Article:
The keywords here are data gathering. Since the moment that machines have sensors and collect data that we previously didn’t have access to, it becomes easier to predict when will a failure happen. Finally, industrial maintenance strategies based on predictive maintenance are within our reach.

Despite not being a new concept, maintenance is still divided into two main types: Preventive maintenance and Predictive maintenance. Preventive maintenance does not prevent all failures. We can also never be sure that we are not wasting resources (equipment, time, and human resources) carelessly. On the other hand, waiting for a failure to happen, and adopting a reactive approach leads us to constant corrective maintenance, which is usually urgent and more expensive.

Predictive maintenance unites the best of both worlds. First of all, it removes the uncertainty that is associated with preventive maintenance: “am I focusing on the right assets?”, “Is this the best working agenda?” and so on. Then, it prevents failure from actually happening. So, compared to a reactive approach, it significantly reduces downtime, increases asset availability and reduces costs.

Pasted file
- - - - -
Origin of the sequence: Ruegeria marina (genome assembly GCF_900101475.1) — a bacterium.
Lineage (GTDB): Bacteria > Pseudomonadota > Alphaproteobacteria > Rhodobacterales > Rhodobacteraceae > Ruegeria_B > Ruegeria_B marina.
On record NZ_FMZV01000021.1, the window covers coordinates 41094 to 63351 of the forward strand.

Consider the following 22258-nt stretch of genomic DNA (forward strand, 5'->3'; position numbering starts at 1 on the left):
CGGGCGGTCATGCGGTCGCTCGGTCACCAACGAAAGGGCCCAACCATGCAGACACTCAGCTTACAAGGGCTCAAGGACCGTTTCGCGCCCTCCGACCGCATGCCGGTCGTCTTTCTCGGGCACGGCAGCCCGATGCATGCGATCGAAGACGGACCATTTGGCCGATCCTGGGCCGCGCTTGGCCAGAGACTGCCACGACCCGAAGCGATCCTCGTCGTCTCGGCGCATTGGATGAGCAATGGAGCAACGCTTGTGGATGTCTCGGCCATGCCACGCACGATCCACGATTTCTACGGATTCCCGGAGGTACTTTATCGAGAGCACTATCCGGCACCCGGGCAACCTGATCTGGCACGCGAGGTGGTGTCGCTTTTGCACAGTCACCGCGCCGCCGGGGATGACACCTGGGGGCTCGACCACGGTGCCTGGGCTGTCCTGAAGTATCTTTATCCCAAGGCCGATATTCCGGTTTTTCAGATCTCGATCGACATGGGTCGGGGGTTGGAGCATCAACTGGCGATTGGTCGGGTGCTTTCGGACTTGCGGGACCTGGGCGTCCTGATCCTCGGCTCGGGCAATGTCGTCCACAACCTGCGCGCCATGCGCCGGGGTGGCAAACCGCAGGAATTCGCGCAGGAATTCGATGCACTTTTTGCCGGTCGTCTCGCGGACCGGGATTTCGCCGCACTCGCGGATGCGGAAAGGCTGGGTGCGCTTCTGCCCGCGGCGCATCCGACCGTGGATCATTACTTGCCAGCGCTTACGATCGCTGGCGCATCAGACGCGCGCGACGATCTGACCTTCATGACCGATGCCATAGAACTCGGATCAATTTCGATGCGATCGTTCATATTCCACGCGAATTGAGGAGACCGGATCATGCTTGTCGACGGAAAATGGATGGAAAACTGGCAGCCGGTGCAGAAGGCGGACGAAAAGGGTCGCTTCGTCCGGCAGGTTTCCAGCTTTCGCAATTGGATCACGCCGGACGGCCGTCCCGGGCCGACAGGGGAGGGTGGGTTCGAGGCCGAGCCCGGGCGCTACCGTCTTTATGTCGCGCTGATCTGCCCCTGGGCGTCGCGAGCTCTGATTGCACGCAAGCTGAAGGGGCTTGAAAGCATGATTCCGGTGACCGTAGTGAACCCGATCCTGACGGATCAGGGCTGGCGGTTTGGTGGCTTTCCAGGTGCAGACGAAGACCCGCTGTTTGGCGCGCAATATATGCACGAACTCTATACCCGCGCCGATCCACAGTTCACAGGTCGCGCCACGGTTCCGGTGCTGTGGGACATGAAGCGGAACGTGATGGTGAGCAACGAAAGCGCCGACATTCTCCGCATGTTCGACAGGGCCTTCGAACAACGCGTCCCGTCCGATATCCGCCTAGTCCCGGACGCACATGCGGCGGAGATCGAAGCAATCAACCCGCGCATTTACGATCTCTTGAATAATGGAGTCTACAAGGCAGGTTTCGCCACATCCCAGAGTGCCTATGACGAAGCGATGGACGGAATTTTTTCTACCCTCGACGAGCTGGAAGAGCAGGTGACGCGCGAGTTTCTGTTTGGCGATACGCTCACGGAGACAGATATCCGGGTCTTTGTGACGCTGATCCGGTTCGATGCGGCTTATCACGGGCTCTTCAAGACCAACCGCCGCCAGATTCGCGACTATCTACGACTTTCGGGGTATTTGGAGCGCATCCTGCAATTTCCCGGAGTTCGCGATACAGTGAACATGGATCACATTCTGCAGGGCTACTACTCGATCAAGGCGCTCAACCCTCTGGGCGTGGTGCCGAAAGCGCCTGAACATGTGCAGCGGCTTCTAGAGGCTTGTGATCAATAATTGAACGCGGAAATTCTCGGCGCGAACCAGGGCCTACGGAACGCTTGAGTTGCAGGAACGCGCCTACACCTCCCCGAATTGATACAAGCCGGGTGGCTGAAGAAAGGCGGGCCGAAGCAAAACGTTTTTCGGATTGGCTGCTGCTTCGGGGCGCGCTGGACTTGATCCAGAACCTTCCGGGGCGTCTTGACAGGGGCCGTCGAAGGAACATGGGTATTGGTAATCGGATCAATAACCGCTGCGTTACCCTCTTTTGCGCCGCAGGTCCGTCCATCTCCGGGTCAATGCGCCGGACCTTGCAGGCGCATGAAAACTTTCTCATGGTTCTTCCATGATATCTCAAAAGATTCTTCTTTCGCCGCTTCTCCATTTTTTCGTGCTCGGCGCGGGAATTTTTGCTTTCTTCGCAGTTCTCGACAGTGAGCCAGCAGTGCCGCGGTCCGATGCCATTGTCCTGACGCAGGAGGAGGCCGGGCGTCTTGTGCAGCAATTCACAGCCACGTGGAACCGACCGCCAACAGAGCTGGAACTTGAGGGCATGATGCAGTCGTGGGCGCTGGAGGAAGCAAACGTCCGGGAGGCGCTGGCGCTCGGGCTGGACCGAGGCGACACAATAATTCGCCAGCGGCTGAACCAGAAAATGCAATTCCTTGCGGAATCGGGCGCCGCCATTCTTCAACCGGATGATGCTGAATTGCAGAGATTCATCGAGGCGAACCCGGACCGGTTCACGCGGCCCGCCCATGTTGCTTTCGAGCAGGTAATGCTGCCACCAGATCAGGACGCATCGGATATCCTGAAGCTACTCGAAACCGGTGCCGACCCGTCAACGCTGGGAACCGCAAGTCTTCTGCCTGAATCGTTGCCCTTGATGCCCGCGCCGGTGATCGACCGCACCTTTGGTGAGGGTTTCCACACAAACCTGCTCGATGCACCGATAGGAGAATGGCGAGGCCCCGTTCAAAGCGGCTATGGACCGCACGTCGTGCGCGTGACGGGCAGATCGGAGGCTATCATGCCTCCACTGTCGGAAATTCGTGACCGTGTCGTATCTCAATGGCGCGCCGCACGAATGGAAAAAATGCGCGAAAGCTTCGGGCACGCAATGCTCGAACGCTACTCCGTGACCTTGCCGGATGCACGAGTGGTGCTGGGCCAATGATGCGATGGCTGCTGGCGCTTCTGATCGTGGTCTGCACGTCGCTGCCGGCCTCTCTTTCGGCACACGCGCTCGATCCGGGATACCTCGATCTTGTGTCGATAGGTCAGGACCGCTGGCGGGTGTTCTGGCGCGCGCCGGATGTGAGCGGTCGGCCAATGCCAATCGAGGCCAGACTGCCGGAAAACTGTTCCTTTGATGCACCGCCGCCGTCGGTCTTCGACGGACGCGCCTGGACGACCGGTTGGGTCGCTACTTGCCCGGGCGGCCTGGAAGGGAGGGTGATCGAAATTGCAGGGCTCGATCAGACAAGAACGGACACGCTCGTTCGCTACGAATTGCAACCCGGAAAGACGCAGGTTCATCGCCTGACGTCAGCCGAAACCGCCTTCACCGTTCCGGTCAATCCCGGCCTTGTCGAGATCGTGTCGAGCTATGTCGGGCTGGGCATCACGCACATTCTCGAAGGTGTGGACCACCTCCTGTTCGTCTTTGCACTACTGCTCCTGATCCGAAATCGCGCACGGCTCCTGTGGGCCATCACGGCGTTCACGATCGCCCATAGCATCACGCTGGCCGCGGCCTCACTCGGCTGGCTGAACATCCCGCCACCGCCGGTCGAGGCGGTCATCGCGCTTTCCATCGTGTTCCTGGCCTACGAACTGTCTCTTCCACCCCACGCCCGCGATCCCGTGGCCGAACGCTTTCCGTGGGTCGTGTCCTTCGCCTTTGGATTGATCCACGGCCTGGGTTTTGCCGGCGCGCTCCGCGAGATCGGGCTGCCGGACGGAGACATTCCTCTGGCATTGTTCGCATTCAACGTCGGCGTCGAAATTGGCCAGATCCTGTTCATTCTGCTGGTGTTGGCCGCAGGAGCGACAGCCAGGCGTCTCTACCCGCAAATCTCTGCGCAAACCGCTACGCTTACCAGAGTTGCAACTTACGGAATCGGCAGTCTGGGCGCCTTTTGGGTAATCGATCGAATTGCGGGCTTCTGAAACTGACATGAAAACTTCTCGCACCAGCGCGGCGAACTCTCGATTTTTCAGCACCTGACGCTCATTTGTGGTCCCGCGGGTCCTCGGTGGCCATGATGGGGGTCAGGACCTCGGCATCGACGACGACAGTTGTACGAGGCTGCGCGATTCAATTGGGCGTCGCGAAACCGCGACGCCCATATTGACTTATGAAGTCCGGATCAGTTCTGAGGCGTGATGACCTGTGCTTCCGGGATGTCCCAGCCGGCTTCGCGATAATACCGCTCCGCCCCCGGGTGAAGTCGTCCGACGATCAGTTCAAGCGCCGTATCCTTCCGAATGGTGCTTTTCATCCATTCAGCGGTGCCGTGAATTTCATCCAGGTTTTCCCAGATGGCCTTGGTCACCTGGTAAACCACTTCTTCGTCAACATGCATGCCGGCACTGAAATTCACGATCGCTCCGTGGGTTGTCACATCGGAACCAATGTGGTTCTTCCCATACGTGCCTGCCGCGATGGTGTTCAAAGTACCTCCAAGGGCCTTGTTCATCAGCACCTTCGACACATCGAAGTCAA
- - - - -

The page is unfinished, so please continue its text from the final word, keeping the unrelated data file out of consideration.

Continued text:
To add to those benefits it’s also worth mentioning the machines’ ability to manage maintenance requests on their own, or the software’s ability to demand maintenance based on the information gathered from the sensors. Then the same mechanisms will be connected to the CMMS, which will notify the staff accordingly. And we can follow this whole process from our cell phone. So, forget about manual data entry or gathering.

For the time being, there is a clear disadvantage: the cost associated with the installation of sensors and the necessary data collection tools. Certainly, these technologies are not within the reach of all companies.

As the Industrial Internet of Things becomes a reality, at GDX Group we are sure that we are entering a new era in the world of maintenance and Industry 4.0, and we are all geared up to face this new way.